While no part of customary international law prohibits weapons trade between Russia and North Korea, as member states of the United Nations both are in the opinion of most legal experts bound by treaty law to abide by Security Council resolutions. Russia has nevertheless, alongside China, repeatedly called for a lifting of UNSC sanctions on North Korea since the country began a moratorium on ballistic missile and nuclear testing in early 2018 and sought to negotiate a gradual lifting of sanctions in return for concessions on its strategic weapons programs.
Indeed, when allowing for the adoption of Resolution 1874 in June 2009 Russian representatives at the Security Council insisted that these sanctions be lifted once North Korea cooperated with the international community on its weapons programs, meaning when Pyongyang began making conspicuous efforts to do so. From 2018 the sanctions regime increasingly lost Moscow’s support. While the diplomatic efforts of 2018 quickly fell apart – and North Korea scrapped its moratorium in favor of a record-setting number of missile launches – Russia and China have still favored a loosening of sanctions to set the scene for a new round of talks.
A significant turning point in Russian arms acquisitions from North Korea came on January 4, 2024, when White House National Security Council spokesman John Kirby informed reporters that the East Asian state had provided Russian forces with ballistic missiles, which were utilized in separate strikes on Ukrainian targets on December 30 and January 2. The first strike involved a single missile, and the second one multiple missiles.
The description of the missiles used perfectly matched the capability of the North Korean KN-23B, the most capable short range ballistic missile in its arsenal, which was first test launched on March 25, 2021. The missile uses an irregular semi-ballistic depressed trajectory, similar to those from the Russian Iskander-M system, with the ability to conduct extensive in-flight maneuvers throughout. However, the KN-23B benefits from 180 percent the range and a warhead considerably larger than that of its Russian counterpart – reportedly over three times the size.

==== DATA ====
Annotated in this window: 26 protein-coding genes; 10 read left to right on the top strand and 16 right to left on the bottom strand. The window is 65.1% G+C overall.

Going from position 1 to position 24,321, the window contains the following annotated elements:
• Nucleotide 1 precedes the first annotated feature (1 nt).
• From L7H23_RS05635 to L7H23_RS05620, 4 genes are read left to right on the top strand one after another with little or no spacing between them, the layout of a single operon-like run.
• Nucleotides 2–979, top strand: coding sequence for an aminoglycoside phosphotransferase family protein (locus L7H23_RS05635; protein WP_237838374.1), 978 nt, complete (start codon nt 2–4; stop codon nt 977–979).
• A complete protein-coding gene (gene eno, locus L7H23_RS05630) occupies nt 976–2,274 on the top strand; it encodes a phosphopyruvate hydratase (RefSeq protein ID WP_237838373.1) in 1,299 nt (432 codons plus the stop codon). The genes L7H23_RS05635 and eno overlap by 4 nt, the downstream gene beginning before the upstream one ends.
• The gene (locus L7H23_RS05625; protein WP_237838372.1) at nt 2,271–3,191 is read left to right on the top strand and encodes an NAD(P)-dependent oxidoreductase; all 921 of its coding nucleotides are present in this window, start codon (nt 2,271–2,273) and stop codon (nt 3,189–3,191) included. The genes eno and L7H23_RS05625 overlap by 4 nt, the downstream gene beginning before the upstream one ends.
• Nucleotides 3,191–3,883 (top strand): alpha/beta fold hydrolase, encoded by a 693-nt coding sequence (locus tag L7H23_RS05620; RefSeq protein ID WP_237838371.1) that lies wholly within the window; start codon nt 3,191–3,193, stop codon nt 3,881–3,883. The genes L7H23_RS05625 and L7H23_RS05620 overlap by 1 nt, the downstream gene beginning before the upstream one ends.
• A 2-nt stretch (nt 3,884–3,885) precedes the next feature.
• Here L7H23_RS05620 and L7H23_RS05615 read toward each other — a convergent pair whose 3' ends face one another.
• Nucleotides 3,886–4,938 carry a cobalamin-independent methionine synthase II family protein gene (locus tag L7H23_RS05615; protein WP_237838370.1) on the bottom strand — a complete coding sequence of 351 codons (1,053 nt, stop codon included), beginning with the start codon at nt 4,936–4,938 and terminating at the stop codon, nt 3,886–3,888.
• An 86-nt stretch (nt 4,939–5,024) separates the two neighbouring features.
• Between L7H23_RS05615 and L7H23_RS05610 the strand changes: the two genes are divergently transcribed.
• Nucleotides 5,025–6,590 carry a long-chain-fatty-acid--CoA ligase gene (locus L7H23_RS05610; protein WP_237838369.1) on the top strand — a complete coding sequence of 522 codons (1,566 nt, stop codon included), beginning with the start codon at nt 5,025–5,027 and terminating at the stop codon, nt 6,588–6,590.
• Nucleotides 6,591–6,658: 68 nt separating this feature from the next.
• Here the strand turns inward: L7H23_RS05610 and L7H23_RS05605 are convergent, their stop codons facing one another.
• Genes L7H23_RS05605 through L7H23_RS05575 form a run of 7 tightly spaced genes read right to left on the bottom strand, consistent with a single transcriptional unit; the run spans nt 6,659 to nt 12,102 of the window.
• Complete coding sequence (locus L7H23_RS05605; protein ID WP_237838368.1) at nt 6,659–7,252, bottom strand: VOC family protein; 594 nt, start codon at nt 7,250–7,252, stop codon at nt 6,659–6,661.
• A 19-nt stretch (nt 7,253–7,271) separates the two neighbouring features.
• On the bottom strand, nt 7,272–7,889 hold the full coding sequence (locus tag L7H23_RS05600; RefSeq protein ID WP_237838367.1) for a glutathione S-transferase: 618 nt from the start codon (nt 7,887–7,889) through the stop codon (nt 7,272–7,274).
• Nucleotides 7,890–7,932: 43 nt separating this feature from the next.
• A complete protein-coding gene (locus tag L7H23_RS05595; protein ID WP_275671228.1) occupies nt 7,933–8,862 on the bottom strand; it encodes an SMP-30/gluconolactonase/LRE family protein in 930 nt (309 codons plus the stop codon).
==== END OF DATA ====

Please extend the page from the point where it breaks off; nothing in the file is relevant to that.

Upon its introduction, the KN-23B immediately represented the most formidable surface-launched ballistic missile in the theater, with the ability to engage targets across an area 324 percent the size of that over which an Russia’s Iskander-M launcher could due to its 900 km range.
A White House graphic released on January 4 also indicated that Russia had begun to deploy KN-25 rocket artillery systems, which have the longest ranges of any such system in the world outside China and around double the range of Russia’s own top system, the 9A53-S Tornado. This doubling or near doubling of the ranges of Russia’s top tactical ballistic missile and rocket artillery units are among the many benefits that North Korea’s defense sector can provide Russian forces, with greater supplies of artillery and 115 mm tank rounds being notable others.
When announcing Russia’s landmark first use of North Korean ballistic missiles on January 4, the White House notably indicated that Russia would pay for these acquisitions not only with technology transfers, but also potentially with fighter plane exports. Russia is producing fighters in considerable quantities – more than sufficient to replace losses in Ukraine – and potentially seeking to doubly benefit by both reducing expenditures on arms imports and bolstering the air forces of its strategic partners. Such an exchange with North Korea would mirror Russia’s prior reported arrangement to offset the costs of Iranian drone acquisitions with exports of Su-35 fighters.
As fighters are the most outstanding area where North Korea’s defense sector cannot produce for its own needs, aside from its prior production of Russian MiG-29 fighters under license in the 1990s and 2000s, such a deal would likely be accepted by Pyongyang, which has seen the standing of its manned combat fleet diminish considerably since it stopped receiving new Russian aircraft.
A key obstacle to this, however, remains the arms embargoes imposed by the United Nations Security Council, which would make any such transfers illegal. While the fog of war and the pretext of desperate wartime necessity could help to justify Russian arms purchases from North Korea for immediate combat use, transferring fighter planes to the nuclear-armed state would be an arguably far more brazen violation of UNSC resolutions by one of its permanent members.
Despite the obstacles posed by U.N. Security Council arms embargoes to arms trade between them, the significant benefits that both Russia and North Korea have to gain by continuing and further expanding this trade provides strong incentives to explore loopholes and other means of circumventing the sanctions regime.
In the case of fighter exports to North Korea, one of the most obvious means would be to export fighters from classes the country already fields, such as the MiG-29, with any externally identifiable upgrades on the newer models. This would allow any new aircraft to be plausibly deniable as having been made domestically. With only a single regiment of these aircraft already in service, North Korea could claim that any more units viewed on satellite imagery have merely been brought out of storage and were delivered before the embargo was imposed – although new units could benefit from new avionics, radars and weaponry passed off as indigenous upgrades. Violations of the arms embargo would thus retain a degree of plausible deniability, while modernized MiG-29s are likely to still be considered among the best suited fighters to North Korea’s defense needs.